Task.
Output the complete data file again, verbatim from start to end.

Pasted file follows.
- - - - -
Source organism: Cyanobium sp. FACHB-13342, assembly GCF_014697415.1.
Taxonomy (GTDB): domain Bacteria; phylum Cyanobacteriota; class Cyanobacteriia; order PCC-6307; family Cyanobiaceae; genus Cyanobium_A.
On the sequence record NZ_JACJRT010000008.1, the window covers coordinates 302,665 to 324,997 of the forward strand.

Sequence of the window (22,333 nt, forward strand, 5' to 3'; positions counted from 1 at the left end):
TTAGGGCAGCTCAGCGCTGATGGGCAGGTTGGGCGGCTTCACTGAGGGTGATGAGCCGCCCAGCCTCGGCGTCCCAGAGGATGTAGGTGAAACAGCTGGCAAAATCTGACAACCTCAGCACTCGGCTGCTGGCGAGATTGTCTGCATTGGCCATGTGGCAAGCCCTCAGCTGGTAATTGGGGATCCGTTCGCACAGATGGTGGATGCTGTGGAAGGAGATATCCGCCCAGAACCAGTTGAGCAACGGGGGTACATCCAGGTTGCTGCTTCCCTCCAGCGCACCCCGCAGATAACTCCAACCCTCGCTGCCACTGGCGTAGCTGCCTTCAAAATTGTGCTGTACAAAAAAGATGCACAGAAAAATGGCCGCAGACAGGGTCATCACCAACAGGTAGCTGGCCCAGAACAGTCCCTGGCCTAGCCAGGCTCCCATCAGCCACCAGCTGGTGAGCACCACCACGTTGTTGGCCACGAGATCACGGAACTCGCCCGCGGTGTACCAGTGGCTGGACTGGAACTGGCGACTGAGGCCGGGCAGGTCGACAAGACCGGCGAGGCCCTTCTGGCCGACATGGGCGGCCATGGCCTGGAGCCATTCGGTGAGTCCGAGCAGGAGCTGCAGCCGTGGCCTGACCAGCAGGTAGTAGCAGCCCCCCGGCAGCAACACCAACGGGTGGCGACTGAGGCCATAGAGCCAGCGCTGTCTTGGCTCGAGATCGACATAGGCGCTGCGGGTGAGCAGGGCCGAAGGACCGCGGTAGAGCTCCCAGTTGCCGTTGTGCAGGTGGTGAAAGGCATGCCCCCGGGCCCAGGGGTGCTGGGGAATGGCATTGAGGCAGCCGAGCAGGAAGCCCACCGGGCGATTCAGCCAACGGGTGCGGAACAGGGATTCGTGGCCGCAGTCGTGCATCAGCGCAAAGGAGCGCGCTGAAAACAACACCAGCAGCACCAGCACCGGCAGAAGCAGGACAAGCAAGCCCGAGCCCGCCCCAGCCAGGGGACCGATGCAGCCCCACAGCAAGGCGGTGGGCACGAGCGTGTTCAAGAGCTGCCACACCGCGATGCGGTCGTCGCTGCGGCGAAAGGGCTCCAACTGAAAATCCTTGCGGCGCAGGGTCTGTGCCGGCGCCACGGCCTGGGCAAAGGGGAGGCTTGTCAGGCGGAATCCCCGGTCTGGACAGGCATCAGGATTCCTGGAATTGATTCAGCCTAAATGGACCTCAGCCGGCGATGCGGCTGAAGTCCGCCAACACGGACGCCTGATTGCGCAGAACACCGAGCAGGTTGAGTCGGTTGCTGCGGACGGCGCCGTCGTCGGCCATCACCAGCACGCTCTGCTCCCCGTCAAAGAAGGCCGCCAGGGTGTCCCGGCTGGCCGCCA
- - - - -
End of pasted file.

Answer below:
Source organism: Cyanobium sp. FACHB-13342, assembly GCF_014697415.1.
Taxonomy (GTDB): domain Bacteria; phylum Cyanobacteriota; class Cyanobacteriia; order PCC-6307; family Cyanobiaceae; genus Cyanobium_A.
On the sequence record NZ_JACJRT010000008.1, the window covers coordinates 302,665 to 324,997 of the forward strand.

Sequence of the window (22,333 nt, forward strand, 5' to 3'; positions counted from 1 at the left end):
TTAGGGCAGCTCAGCGCTGATGGGCAGGTTGGGCGGCTTCACTGAGGGTGATGAGCCGCCCAGCCTCGGCGTCCCAGAGGATGTAGGTGAAACAGCTGGCAAAATCTGACAACCTCAGCACTCGGCTGCTGGCGAGATTGTCTGCATTGGCCATGTGGCAAGCCCTCAGCTGGTAATTGGGGATCCGTTCGCACAGATGGTGGATGCTGTGGAAGGAGATATCCGCCCAGAACCAGTTGAGCAACGGGGGTACATCCAGGTTGCTGCTTCCCTCCAGCGCACCCCGCAGATAACTCCAACCCTCGCTGCCACTGGCGTAGCTGCCTTCAAAATTGTGCTGTACAAAAAAGATGCACAGAAAAATGGCCGCAGACAGGGTCATCACCAACAGGTAGCTGGCCCAGAACAGTCCCTGGCCTAGCCAGGCTCCCATCAGCCACCAGCTGGTGAGCACCACCACGTTGTTGGCCACGAGATCACGGAACTCGCCCGCGGTGTACCAGTGGCTGGACTGGAACTGGCGACTGAGGCCGGGCAGGTCGACAAGACCGGCGAGGCCCTTCTGGCCGACATGGGCGGCCATGGCCTGGAGCCATTCGGTGAGTCCGAGCAGGAGCTGCAGCCGTGGCCTGACCAGCAGGTAGTAGCAGCCCCCCGGCAGCAACACCAACGGGTGGCGACTGAGGCCATAGAGCCAGCGCTGTCTTGGCTCGAGATCGACATAGGCGCTGCGGGTGAGCAGGGCCGAAGGACCGCGGTAGAGCTCCCAGTTGCCGTTGTGCAGGTGGTGAAAGGCATGCCCCCGGGCCCAGGGGTGCTGGGGAATGGCATTGAGGCAGCCGAGCAGGAAGCCCACCGGGCGATTCAGCCAACGGGTGCGGAACAGGGATTCGTGGCCGCAGTCGTGCATCAGCGCAAAGGAGCGCGCTGAAAACAACACCAGCAGCACCAGCACCGGCAGAAGCAGGACAAGCAAGCCCGAGCCCGCCCCAGCCAGGGGACCGATGCAGCCCCACAGCAAGGCGGTGGGCACGAGCGTGTTCAAGAGCTGCCACACCGCGATGCGGTCGTCGCTGCGGCGAAAGGGCTCCAACTGAAAATCCTTGCGGCGCAGGGTCTGTGCCGGCGCCACGGCCTGGGCAAAGGGGAGGCTTGTCAGGCGGAATCCCCGGTCTGGACAGGCATCAGGATTCCTGGAATTGATTCAGCCTAAATGGACCTCAGCCGGCGATGCGGCTGAAGTCCGCCAACACGGACGCCTGATTGCGCAGAACACCGAGCAGGTTGAGTCGGTTGCTGCGGACGGCGCCGTCGTCGGCCATCACCAGCACGCTCTGCTCCCCGTCAAAGAAGGCCGCCAGGGTGTCCCGGCTGGCCGCCA